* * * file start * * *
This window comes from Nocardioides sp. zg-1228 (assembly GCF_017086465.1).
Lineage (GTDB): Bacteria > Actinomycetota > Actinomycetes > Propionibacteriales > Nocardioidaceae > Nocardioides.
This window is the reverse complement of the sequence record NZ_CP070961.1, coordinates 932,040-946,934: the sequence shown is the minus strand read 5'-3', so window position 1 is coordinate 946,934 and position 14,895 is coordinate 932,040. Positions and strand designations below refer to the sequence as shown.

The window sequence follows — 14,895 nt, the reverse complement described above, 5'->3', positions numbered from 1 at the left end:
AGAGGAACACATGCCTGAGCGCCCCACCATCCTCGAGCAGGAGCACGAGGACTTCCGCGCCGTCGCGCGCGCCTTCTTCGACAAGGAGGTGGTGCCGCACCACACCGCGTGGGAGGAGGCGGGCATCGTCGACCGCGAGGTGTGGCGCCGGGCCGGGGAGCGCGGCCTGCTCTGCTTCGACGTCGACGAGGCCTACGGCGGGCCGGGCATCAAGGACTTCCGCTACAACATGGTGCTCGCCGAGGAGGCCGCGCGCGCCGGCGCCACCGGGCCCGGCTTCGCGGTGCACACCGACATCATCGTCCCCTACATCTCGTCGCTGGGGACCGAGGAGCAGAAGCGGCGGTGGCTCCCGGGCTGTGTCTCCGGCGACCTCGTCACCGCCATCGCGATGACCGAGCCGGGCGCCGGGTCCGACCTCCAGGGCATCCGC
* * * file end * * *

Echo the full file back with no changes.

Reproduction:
This window comes from Nocardioides sp. zg-1228 (assembly GCF_017086465.1).
Lineage (GTDB): Bacteria > Actinomycetota > Actinomycetes > Propionibacteriales > Nocardioidaceae > Nocardioides.
This window is the reverse complement of the sequence record NZ_CP070961.1, coordinates 932,040-946,934: the sequence shown is the minus strand read 5'-3', so window position 1 is coordinate 946,934 and position 14,895 is coordinate 932,040. Positions and strand designations below refer to the sequence as shown.

The window sequence follows — 14,895 nt, the reverse complement described above, 5'->3', positions numbered from 1 at the left end:
AGAGGAACACATGCCTGAGCGCCCCACCATCCTCGAGCAGGAGCACGAGGACTTCCGCGCCGTCGCGCGCGCCTTCTTCGACAAGGAGGTGGTGCCGCACCACACCGCGTGGGAGGAGGCGGGCATCGTCGACCGCGAGGTGTGGCGCCGGGCCGGGGAGCGCGGCCTGCTCTGCTTCGACGTCGACGAGGCCTACGGCGGGCCGGGCATCAAGGACTTCCGCTACAACATGGTGCTCGCCGAGGAGGCCGCGCGCGCCGGCGCCACCGGGCCCGGCTTCGCGGTGCACACCGACATCATCGTCCCCTACATCTCGTCGCTGGGGACCGAGGAGCAGAAGCGGCGGTGGCTCCCGGGCTGTGTCTCCGGCGACCTCGTCACCGCCATCGCGATGACCGAGCCGGGCGCCGGGTCCGACCTCCAGGGCATCCGC